Mechanics of Fluids for Practical Men: Comprising Hydrostatics, Descriptive and Constructive ; the Whole Illustrated by Numerous Examples and Appropriate Diagrams

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William S. Orr, 1837 - 472 pages

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so divided that the pressures on the parts shall be in any ratio art 67 68 and
Corollary to ditto art 84 page 74 Practical rules for ditto art 85 page
gular parallelogram art 77 pages 65 and 66 Practical rules for ditto art
parallelogram art 88 pages 75 76 and 77 Practical rule for ditto art
fluid divided by a horizontal line into two parts sustaining equal pressures art
Example for illustrating ditto art 102 page 92 The exterior surface of a sphere
and 100 When in any vessel whatever the sides are vertical and
art 108 pages 96 97 and 98 Comparison effected corol page 98 Pressure
upwards art 116 pages 109 110 and 111 For the case of the complete cone with
diameter of piston in the forcing pump art 127 equation 92 page 121 Practical
General expression for the weight upon the safety valve art 133 equation 99
tion and principles of ditto art 150 pages 142 and 143 Practical rule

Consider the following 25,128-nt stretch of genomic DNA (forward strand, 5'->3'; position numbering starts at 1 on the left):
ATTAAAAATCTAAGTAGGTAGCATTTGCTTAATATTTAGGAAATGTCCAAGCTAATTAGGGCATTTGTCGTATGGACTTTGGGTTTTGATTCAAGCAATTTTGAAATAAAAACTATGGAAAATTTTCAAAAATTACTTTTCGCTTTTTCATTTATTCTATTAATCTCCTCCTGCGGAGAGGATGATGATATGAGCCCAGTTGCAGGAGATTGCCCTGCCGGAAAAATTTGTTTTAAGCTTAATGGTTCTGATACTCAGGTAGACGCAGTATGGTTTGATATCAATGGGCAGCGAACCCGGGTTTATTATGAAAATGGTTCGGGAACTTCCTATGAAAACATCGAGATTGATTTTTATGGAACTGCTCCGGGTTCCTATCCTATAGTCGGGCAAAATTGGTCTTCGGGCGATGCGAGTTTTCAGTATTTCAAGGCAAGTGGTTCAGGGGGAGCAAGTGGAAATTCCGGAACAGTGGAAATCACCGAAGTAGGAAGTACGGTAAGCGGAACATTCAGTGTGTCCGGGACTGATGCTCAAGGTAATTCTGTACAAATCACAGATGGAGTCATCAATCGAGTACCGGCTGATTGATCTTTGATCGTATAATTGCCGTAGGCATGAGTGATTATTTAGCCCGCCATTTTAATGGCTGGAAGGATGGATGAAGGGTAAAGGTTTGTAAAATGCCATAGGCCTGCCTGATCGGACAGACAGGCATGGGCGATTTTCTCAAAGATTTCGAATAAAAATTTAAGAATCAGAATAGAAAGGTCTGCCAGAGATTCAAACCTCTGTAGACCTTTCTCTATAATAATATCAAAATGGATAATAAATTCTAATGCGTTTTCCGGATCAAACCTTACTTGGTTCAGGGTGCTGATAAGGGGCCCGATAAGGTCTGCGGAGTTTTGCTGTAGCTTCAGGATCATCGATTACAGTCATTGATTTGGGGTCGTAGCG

art 160 pages 151 152 and 153 Practical rule and example for ditto art 161
trating ditto art 166 page 167 Construction of ditto art 167 pages 167 and
Remark on ditto art 175 page 173 The depth of the sea determined art 176
Example for illustrating ditto art 185 page 180 A column of mercury of 2 feet
ib Altitudes in the tubes equal when the specific gravities are equal art 187
form of a right angled triangle and first when the fluid presses on the perpendi
dyke mound of earth or any other obstacle may yield to fluid pressure art 205
art 229 pages 208 209 and 210 Example for illustration of ditto art 230 page
Example for illustrating the reduction of the final equations art 211
a fluid is equal to the weight of the displaced and superincumbent fluid art 246
374 page 295 Example for illustrating the reduction of the formula art 375
Example for illustration art 386 pages 303 and 504 Remarks on ditto
immersed art 405 page 321 Expression for the arithmetical mean between
mined when the ends of the prism are squares art 417 page 332 General
332 page 270 The ascent determined when a given weight is subtracted art 335